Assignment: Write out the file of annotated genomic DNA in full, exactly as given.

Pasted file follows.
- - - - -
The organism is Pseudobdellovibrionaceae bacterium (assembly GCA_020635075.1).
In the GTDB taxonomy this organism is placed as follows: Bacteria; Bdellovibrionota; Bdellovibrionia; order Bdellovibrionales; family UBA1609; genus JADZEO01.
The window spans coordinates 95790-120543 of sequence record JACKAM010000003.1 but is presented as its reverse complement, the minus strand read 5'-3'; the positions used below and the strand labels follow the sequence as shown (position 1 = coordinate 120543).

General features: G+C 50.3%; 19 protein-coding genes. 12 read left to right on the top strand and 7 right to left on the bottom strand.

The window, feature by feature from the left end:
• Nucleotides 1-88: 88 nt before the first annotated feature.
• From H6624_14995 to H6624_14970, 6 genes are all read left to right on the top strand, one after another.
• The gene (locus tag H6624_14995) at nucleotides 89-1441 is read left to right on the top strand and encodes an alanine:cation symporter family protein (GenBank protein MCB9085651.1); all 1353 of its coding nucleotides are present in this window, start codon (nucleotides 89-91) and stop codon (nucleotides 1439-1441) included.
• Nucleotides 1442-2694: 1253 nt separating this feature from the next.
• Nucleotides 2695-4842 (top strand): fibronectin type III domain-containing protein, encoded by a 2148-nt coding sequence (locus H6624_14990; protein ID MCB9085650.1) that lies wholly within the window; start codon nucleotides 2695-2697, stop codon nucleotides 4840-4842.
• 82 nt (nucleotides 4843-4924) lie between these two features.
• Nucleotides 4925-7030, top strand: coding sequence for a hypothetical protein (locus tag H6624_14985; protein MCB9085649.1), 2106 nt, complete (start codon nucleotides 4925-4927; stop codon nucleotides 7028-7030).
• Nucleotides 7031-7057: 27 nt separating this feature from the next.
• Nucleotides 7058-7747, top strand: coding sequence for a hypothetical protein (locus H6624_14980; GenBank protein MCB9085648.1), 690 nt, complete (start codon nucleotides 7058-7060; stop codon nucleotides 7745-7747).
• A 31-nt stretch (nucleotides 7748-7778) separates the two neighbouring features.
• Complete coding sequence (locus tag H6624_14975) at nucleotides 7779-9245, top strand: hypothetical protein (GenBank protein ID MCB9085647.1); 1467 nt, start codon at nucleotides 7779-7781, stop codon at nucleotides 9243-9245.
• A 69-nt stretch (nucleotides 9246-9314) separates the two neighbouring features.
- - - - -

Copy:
The organism is Pseudobdellovibrionaceae bacterium (assembly GCA_020635075.1).
In the GTDB taxonomy this organism is placed as follows: Bacteria; Bdellovibrionota; Bdellovibrionia; order Bdellovibrionales; family UBA1609; genus JADZEO01.
The window spans coordinates 95790-120543 of sequence record JACKAM010000003.1 but is presented as its reverse complement, the minus strand read 5'-3'; the positions used below and the strand labels follow the sequence as shown (position 1 = coordinate 120543).

General features: G+C 50.3%; 19 protein-coding genes. 12 read left to right on the top strand and 7 right to left on the bottom strand.

The window, feature by feature from the left end:
• Nucleotides 1-88: 88 nt before the first annotated feature.
• From H6624_14995 to H6624_14970, 6 genes are all read left to right on the top strand, one after another.
• The gene (locus tag H6624_14995) at nucleotides 89-1441 is read left to right on the top strand and encodes an alanine:cation symporter family protein (GenBank protein MCB9085651.1); all 1353 of its coding nucleotides are present in this window, start codon (nucleotides 89-91) and stop codon (nucleotides 1439-1441) included.
• Nucleotides 1442-2694: 1253 nt separating this feature from the next.
• Nucleotides 2695-4842 (top strand): fibronectin type III domain-containing protein, encoded by a 2148-nt coding sequence (locus H6624_14990; protein ID MCB9085650.1) that lies wholly within the window; start codon nucleotides 2695-2697, stop codon nucleotides 4840-4842.
• 82 nt (nucleotides 4843-4924) lie between these two features.
• Nucleotides 4925-7030, top strand: coding sequence for a hypothetical protein (locus tag H6624_14985; protein MCB9085649.1), 2106 nt, complete (start codon nucleotides 4925-4927; stop codon nucleotides 7028-7030).
• Nucleotides 7031-7057: 27 nt separating this feature from the next.
• Nucleotides 7058-7747, top strand: coding sequence for a hypothetical protein (locus H6624_14980; GenBank protein MCB9085648.1), 690 nt, complete (start codon nucleotides 7058-7060; stop codon nucleotides 7745-7747).
• A 31-nt stretch (nucleotides 7748-7778) separates the two neighbouring features.
• Complete coding sequence (locus tag H6624_14975) at nucleotides 7779-9245, top strand: hypothetical protein (GenBank protein ID MCB9085647.1); 1467 nt, start codon at nucleotides 7779-7781, stop codon at nucleotides 9243-9245.
• A 69-nt stretch (nucleotides 9246-9314) separates the two neighbouring features.